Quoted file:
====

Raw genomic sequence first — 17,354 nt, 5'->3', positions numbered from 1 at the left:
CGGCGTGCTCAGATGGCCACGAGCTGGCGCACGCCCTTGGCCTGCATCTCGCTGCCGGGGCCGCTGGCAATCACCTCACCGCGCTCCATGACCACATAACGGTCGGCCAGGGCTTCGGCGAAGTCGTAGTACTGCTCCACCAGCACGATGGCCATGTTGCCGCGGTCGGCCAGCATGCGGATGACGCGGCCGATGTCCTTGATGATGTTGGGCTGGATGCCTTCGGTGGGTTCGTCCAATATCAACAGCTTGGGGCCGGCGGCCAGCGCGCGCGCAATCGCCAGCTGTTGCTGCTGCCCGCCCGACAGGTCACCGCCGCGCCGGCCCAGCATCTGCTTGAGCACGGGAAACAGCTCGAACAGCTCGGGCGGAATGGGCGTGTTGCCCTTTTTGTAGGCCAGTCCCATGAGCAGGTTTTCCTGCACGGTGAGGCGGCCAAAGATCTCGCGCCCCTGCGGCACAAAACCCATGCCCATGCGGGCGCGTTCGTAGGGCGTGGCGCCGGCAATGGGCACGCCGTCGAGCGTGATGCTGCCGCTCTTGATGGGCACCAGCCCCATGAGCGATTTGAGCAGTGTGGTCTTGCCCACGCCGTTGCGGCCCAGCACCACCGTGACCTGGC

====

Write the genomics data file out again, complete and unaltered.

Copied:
Raw genomic sequence first — 17,354 nt, 5'->3', positions numbered from 1 at the left:
CGGCGTGCTCAGATGGCCACGAGCTGGCGCACGCCCTTGGCCTGCATCTCGCTGCCGGGGCCGCTGGCAATCACCTCACCGCGCTCCATGACCACATAACGGTCGGCCAGGGCTTCGGCGAAGTCGTAGTACTGCTCCACCAGCACGATGGCCATGTTGCCGCGGTCGGCCAGCATGCGGATGACGCGGCCGATGTCCTTGATGATGTTGGGCTGGATGCCTTCGGTGGGTTCGTCCAATATCAACAGCTTGGGGCCGGCGGCCAGCGCGCGCGCAATCGCCAGCTGTTGCTGCTGCCCGCCCGACAGGTCACCGCCGCGCCGGCCCAGCATCTGCTTGAGCACGGGAAACAGCTCGAACAGCTCGGGCGGAATGGGCGTGTTGCCCTTTTTGTAGGCCAGTCCCATGAGCAGGTTTTCCTGCACGGTGAGGCGGCCAAAGATCTCGCGCCCCTGCGGCACAAAACCCATGCCCATGCGGGCGCGTTCGTAGGGCGTGGCGCCGGCAATGGGCACGCCGTCGAGCGTGATGCTGCCGCTCTTGATGGGCACCAGCCCCATGAGCGATTTGAGCAGTGTGGTCTTGCCCACGCCGTTGCGGCCCAGCACCACCGTGACCTGGC